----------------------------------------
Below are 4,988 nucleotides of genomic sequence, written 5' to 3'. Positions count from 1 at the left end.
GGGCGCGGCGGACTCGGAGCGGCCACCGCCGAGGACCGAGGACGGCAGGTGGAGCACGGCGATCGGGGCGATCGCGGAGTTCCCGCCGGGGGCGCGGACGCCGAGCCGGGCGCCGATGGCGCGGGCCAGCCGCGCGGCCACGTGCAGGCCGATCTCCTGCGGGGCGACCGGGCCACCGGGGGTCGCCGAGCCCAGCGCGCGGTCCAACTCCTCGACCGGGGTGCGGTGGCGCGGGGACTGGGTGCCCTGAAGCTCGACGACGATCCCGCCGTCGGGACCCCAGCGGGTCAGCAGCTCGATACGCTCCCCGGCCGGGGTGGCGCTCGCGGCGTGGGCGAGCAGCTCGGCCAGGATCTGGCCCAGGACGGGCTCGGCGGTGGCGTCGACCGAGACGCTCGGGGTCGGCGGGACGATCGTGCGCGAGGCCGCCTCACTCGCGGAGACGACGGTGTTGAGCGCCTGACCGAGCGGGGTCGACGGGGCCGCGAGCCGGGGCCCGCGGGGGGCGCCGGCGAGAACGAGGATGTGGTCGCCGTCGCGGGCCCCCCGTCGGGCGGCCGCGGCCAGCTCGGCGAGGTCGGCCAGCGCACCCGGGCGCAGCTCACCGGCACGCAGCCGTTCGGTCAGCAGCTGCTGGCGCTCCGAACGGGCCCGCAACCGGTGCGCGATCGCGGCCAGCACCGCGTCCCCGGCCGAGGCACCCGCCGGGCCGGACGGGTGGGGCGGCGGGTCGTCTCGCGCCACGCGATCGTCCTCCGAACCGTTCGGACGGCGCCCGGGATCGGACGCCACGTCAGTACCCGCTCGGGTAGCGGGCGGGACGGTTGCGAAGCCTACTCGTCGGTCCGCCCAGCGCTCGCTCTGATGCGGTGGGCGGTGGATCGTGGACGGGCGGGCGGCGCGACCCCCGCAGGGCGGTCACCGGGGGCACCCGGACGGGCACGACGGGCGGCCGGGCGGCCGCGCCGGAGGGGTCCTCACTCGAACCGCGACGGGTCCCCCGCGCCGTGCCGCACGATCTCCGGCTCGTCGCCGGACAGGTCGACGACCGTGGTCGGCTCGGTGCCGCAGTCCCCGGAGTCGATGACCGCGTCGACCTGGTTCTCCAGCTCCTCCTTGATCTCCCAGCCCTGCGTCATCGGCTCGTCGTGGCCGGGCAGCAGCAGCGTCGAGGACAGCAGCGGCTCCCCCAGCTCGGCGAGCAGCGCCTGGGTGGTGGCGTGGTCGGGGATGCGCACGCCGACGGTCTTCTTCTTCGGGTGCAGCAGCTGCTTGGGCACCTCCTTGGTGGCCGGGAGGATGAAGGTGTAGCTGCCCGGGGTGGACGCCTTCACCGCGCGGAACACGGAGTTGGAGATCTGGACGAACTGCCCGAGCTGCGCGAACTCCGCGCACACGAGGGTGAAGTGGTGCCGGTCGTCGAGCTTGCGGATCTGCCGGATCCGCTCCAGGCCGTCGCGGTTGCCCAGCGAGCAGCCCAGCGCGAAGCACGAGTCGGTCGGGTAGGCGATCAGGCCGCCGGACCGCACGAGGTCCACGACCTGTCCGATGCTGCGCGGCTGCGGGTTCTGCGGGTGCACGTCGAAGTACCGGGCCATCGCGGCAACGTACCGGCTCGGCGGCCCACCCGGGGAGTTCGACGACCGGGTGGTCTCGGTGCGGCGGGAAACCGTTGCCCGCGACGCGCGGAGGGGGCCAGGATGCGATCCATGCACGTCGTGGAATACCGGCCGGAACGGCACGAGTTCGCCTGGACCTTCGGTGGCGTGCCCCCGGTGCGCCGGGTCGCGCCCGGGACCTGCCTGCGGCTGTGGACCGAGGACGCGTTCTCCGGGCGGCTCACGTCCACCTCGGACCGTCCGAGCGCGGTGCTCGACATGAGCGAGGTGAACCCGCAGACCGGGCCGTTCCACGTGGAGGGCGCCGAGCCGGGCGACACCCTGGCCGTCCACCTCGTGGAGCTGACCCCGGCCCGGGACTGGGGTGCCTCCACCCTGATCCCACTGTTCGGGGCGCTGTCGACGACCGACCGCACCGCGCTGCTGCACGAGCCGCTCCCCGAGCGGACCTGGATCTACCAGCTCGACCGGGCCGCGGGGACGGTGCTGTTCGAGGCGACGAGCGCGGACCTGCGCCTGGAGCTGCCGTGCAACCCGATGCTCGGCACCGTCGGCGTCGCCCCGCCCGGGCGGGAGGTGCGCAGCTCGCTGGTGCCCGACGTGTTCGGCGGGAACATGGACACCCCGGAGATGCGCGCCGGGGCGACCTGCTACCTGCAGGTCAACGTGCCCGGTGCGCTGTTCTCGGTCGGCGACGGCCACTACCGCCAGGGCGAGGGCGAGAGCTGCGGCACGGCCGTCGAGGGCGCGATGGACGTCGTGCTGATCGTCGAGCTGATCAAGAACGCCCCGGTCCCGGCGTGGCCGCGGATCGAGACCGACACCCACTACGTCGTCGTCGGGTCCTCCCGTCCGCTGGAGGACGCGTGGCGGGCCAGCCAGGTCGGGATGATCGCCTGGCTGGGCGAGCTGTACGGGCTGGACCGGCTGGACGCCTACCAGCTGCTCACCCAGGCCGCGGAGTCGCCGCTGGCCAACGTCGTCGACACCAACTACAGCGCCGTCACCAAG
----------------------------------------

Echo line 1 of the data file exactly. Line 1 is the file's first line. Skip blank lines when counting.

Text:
Below are 4,988 nucleotides of genomic sequence, written 5' to 3'. Positions count from 1 at the left end.